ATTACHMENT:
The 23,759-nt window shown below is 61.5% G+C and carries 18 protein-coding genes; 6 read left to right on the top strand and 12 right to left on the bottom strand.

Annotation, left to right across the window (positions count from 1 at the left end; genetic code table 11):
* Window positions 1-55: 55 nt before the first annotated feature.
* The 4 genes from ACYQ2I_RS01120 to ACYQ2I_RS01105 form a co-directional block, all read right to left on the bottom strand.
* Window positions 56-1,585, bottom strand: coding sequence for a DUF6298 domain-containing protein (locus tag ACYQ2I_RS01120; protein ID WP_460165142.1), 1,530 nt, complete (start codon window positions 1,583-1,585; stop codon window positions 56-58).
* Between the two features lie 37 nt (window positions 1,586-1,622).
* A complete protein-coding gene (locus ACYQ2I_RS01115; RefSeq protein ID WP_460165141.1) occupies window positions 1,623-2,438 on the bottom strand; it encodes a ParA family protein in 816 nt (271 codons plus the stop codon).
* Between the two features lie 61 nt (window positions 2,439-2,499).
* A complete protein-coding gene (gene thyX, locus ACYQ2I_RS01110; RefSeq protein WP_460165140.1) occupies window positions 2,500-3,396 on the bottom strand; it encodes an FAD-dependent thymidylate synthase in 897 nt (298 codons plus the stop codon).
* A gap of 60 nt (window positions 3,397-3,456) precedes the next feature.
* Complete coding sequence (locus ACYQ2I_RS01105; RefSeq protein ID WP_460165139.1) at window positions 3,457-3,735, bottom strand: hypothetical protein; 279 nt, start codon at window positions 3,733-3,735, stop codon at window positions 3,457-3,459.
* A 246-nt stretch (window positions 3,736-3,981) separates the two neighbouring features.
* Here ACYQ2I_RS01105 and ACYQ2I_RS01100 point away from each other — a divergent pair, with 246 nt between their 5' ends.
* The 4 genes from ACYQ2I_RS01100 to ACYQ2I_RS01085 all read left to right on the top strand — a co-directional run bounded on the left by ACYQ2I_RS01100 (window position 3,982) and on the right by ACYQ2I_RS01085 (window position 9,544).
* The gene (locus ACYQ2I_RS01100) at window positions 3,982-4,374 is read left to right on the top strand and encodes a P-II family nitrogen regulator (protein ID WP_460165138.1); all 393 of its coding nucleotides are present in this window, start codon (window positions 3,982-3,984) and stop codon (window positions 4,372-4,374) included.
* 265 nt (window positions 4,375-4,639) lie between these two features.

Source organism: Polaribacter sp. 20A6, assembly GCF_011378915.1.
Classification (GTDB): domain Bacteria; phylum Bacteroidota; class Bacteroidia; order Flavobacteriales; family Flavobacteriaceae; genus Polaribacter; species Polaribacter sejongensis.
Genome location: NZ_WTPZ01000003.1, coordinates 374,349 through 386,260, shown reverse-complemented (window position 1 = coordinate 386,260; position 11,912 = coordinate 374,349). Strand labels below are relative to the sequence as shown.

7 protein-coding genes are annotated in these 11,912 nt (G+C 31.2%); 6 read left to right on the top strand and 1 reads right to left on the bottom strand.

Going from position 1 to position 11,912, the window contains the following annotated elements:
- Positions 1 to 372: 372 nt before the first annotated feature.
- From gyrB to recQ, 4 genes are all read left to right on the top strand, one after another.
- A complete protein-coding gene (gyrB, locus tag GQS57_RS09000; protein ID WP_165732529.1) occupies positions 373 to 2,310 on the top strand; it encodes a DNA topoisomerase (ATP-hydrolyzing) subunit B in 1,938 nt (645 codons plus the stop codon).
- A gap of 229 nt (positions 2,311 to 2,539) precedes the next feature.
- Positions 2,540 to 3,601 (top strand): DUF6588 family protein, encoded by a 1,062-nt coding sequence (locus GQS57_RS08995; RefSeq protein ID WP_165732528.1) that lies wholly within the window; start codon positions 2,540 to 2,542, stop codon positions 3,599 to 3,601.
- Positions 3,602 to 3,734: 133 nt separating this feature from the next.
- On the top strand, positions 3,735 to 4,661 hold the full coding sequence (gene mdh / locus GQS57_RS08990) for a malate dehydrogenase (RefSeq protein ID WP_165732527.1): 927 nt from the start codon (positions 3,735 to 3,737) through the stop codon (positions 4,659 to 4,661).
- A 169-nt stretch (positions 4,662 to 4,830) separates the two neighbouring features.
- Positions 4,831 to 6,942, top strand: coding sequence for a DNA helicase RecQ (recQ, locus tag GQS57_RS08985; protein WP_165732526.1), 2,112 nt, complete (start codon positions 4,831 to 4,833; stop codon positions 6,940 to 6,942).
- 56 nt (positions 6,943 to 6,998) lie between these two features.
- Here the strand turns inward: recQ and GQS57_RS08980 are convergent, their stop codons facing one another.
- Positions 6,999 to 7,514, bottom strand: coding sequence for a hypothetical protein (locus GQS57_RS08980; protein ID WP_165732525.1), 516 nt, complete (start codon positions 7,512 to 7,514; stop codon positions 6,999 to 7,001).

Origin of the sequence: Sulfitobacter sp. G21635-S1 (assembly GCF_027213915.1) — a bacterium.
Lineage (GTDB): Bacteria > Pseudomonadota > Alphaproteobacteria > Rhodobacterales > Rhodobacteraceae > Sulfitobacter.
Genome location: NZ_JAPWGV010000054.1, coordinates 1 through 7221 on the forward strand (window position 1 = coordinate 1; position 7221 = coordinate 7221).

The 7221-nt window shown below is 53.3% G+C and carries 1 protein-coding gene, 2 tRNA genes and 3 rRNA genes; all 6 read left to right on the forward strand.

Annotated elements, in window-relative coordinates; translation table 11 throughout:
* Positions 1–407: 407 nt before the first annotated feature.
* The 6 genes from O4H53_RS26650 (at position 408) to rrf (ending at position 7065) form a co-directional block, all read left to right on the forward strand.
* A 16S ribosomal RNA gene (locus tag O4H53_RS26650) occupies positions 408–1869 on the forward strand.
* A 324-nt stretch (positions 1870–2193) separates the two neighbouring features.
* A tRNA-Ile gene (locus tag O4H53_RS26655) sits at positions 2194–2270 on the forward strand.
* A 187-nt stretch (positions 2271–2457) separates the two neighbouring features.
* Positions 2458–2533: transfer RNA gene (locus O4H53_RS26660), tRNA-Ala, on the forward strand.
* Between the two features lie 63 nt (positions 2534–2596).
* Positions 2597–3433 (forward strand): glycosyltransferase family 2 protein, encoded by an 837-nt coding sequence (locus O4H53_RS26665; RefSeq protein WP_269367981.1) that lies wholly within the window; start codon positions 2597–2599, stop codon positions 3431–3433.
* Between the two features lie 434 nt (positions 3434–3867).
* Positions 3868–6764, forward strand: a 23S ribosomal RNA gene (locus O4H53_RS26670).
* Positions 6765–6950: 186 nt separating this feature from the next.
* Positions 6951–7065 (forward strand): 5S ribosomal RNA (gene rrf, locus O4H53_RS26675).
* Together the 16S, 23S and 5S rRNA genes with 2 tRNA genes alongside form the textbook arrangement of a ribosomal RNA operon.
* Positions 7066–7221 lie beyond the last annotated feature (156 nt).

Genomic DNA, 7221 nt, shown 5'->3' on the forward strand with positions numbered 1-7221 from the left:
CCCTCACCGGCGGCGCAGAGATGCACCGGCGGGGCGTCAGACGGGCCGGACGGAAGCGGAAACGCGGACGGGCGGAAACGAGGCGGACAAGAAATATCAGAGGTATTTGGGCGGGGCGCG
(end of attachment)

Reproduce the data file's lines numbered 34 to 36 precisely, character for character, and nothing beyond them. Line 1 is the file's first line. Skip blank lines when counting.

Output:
Origin of the sequence: Sulfitobacter sp. G21635-S1 (assembly GCF_027213915.1) — a bacterium.
Lineage (GTDB): Bacteria > Pseudomonadota > Alphaproteobacteria > Rhodobacterales > Rhodobacteraceae > Sulfitobacter.
Genome location: NZ_JAPWGV010000054.1, coordinates 1 through 7221 on the forward strand (window position 1 = coordinate 1; position 7221 = coordinate 7221).